HEALTH SENTINEL: Indiana University researchers making advancements in Alzheimer’s and dementia treatment, lowering risk of disease
If Alzheimer’s has not already affected you or someone close to you, it is lurking around the corner, a progressive disease that has no cure waiting to show up in someone you love. Every 66 seconds, someone in this country is diagnosed with the disease, which is the most common form of dementia, according to the Alzheimer’s Association.
Much research is taking place to find ways to slow its progression or lessen certain behavioral symptoms. But what if we could identify or develop ways to prevent getting the disease in the first place?
Researchers at Indiana University say findings from a 10-year study, which also involved scientists from the University of South Florida and Penn State University, have identified an intervention — specifically, a brain training activity called speed of processing — which scientifically showed evidence of lowering the risk of development of dementia by nearly 30 percent.
Similar studies have shown how various cognitive training, physical exercises and even social engagement can help maintain and enhance cognition and function in daily activities, but Dr. Frederick Unverzagt said, “This is the first time a study has shown a protective effect against dementia” using specific brain training. Unverzagt is professor of psychiatry at Indiana University School of Medicine-Indianapolis and one of the lead researchers in the Advanced Cognitive Training in Vital Elderly, or ACTIVE, clinical trial.
Unverzagt emphasized only speed of processing training showed a statistically significant protective effect. Two other types of cognitive training — memory and reasoning — had minimal benefit in lowering risk of dementia. Even then, it wasn’t until the 10-year mark that a scientifically notable protective effect with speed of processing was seen; five years into the study, no protective differences were found between the three groups randomly chosen for cognitive training. A fourth group, the control, received no type of brain training.
The science behind speed of processing lies in tapping into a part of the brain that is involved with implicit rather than explicit memory, Unverzagt said. The latter is conscious thought, recalling what time your doctor’s appointment is or naming state capitals. “That is more like classroom learning.
“Implicit memory is procedural learning, learning by doing,” he explained. Riding a bike or driving a car are two examples. “Speed of processing is completely implicit,” he said, and involves simultaneously taking in multiple information — visual, auditory or through other senses — processing it and making judgments or decisions.
Speed of processing training used in the Active trial was developed by San Francisco-based Posit Science, which focuses on brain fitness software and services. According to the company’s website, www.brainhq.com, at the helm of Posit are neuroscientists: Michael Merzenich, co-developer of the cochlear implant and a pioneer in brain plasticity research, and Henry Mahncke, a leading researcher in health care and video games.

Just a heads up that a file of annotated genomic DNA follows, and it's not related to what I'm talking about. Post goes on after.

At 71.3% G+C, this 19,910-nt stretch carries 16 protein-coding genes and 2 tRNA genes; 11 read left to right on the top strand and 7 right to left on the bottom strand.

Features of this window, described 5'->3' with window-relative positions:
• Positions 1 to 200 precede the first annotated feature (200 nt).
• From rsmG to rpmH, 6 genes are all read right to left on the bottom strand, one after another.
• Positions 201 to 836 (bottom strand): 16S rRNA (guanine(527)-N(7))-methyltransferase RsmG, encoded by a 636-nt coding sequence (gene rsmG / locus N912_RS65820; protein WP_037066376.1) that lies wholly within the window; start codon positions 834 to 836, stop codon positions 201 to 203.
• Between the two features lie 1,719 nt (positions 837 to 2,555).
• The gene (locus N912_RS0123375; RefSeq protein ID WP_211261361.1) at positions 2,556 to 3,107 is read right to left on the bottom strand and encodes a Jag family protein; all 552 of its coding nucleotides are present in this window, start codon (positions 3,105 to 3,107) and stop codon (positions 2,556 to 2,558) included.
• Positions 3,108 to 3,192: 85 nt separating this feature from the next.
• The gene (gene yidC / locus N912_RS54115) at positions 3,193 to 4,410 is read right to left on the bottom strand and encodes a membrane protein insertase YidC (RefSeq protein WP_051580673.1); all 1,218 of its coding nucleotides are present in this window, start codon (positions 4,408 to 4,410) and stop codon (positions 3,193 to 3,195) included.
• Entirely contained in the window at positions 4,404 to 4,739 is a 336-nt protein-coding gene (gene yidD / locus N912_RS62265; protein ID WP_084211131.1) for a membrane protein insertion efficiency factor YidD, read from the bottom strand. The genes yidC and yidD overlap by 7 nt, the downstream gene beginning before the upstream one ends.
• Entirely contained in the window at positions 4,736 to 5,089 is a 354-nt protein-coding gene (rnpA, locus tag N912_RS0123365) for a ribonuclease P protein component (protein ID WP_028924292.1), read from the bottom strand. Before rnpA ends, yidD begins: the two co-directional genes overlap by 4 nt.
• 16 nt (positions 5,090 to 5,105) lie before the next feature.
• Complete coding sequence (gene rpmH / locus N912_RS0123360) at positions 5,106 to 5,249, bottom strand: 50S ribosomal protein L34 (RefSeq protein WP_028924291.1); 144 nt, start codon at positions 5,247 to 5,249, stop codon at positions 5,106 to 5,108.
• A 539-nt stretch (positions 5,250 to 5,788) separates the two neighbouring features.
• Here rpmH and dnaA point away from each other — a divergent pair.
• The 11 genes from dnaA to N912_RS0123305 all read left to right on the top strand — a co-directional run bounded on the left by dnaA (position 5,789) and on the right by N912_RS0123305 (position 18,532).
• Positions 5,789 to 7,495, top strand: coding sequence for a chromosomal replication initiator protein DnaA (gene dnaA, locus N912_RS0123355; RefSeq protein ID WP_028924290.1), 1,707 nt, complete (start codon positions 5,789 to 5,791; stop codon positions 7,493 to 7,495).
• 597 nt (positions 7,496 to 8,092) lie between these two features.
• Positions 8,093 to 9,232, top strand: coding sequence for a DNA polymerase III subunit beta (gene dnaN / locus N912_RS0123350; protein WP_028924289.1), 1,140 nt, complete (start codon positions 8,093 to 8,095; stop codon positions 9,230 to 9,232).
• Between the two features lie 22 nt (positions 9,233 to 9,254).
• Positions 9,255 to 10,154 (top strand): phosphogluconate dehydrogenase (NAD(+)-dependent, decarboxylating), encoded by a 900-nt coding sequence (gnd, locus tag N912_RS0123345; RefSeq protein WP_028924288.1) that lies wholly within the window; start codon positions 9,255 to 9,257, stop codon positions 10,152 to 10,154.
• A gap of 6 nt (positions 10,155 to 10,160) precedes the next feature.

One computer-based speed of processing activity on BrainHq requires the person to choose which of two vehicles had previously flashed on the screen while at the same time clicking on the quadrant where a road sign had appeared in the periphery. As the user gets better at the activity, the speed is increased, additional signs are added and the background of the scene becomes more complicated.
Of the 2,800 participants enrolled in the study, 1,200 were still involved at 10 years. The speed of processing group was 29 percent less likely to have developed dementia at 10 years compared to the control group. Some reduced risk of dementia was seen in the memory and reasoning training groups, but results were not statistically significant.
Researchers also found participants who agreed to do booster, or extra training, at certain points in the trial had an even greater reduction in dementia risk.
Though 29 percent reduced risk may not sound like much, if the disease is framed not only by number of people diagnosed but also by its financial burden — 18.2 billion hours of unpaid care giving provided to loved ones with Alzheimer’s in 2016, with care valued at more than $230 billion — it is a big deal.
Next steps may include adding aerobic exercise or increasing certain nutrients along with speed of processing training, Unverzagt said, noting, “The concept we’re looking at is increasing the brain reserve capacity, having a bigger brain with more neurons that are better aligned and better connected – a brain with more horsepower” that can ward off the ravages of dementia.
Check out your brain’s speed of processing with several free activities available at www.brainhq.com.